It’s tempting to see the sudden halt in his meticulous note-taking as a sign of the on-set of the disease that would take so long to kill him.

They say that Alzheimer’s takes about 12 years to do its thing, and for half of that time it does quite well at remaining hidden.

My sister talks fondly of noticing that Dad really was far gone when he happily sat in the computer nook in the lounge looking at internet porn while she and Mum sat behind his back watching the telly.

A list of his favoured girly sites is written inside the back cover, explaining in retrospect the numerous viruses that kept infecting his computer.

At the front of the notebook, on the first page added after Dad stopped writing, is a full page written in my sister’s hand. It leans to the right (as we were taught at school) and is a mix of upper and lower case, and includes pictures and symbols.

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It’s a 1-page guide showing Mum how to use the internet now that Dad was in full-time care. A grand-child has scribbled all over it in pink pen at some stage and Mum has written my sister’s address and phone-number in Australia once she returned there.

Mum didn’t take to the internet like Dad. Although my sister’s instructions were clearly written Mum just didn’t get it. When I tried to help her her eyes would endlessly hunt the keyboard looking for the key I was telling her to punch. It just wasn’t her thing.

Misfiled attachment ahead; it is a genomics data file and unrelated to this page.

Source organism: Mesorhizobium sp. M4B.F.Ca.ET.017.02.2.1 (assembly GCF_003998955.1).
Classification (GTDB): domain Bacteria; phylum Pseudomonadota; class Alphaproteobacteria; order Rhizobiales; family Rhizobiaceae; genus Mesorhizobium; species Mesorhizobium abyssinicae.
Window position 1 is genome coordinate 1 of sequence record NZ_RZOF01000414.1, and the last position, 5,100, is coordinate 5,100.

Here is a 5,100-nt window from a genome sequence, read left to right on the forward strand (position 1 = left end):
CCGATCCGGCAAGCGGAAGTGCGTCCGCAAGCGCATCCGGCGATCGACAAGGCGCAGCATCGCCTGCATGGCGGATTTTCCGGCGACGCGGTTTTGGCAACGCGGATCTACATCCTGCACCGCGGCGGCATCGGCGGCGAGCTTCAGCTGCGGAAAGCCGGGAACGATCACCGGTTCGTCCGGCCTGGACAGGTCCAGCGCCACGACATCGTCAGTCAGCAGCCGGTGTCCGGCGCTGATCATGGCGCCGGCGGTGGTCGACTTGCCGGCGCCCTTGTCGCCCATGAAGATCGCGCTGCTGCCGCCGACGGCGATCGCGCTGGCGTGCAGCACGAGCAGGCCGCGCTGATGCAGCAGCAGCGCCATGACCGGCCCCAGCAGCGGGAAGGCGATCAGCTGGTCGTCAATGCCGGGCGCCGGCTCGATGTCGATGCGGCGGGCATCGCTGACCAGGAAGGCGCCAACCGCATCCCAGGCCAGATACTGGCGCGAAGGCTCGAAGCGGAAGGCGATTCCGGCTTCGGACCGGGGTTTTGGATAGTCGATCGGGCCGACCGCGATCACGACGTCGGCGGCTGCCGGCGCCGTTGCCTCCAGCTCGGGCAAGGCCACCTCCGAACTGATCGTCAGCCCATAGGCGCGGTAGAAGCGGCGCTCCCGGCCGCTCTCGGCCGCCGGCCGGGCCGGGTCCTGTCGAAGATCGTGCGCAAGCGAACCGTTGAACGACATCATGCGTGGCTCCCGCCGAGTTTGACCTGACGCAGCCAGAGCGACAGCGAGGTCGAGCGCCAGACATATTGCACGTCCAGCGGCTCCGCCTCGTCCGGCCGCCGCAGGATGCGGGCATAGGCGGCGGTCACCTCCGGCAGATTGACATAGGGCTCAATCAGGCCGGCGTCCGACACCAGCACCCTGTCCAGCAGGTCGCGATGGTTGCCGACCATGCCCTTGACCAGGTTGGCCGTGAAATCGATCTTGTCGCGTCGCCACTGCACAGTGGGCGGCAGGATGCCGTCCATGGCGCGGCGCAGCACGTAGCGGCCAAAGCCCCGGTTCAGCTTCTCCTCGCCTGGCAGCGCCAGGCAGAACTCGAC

Her one contribution to the notebook came immediately after my sister’s guide: recipes for White Bean and Chorizo Soup, and Savoury Pinwheels, both of which I got to eat. Both were delicious.

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The other story unwritten in the notebook is that Mum got to visit my sister at that new address in Australia, having a blast before the disease that would kill her in a few short months made itself known.

There are 2 other random notes added amongst the overwhelmingly blank pages. One is written softly in pencil in my youngest sister’s hand: a step-by-step guide how to look up Russian adoption. Since my sister clearly would need no such guide I can only surmise that she wrote this out for Mum so she could follow what my sister was investigating.

The other is a single word, written at an angle on the bottom right corner of an otherwise blank page. It simply says “experience”. It could be a random note jotted by my mother, or either of my sisters, maybe while on the phone, but when I saw it I immediately thought of that man who spent decades writing “eternity” on the streets of Melbourne trying to communicate something larger than the 8 looped letters did.

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Does this random word in the lost corner of a notebook have a meaning? As much as eternity.

I couldn’t throw out this notebook when we divvied up my parents’ things last year.

I can be quite sentimental, and I realise you can’t keep everything, but the writer in me knows that notebooks aren’t for throwing away. Like everything, they contain stories and moments awaiting a curious eye and the gift of meaning.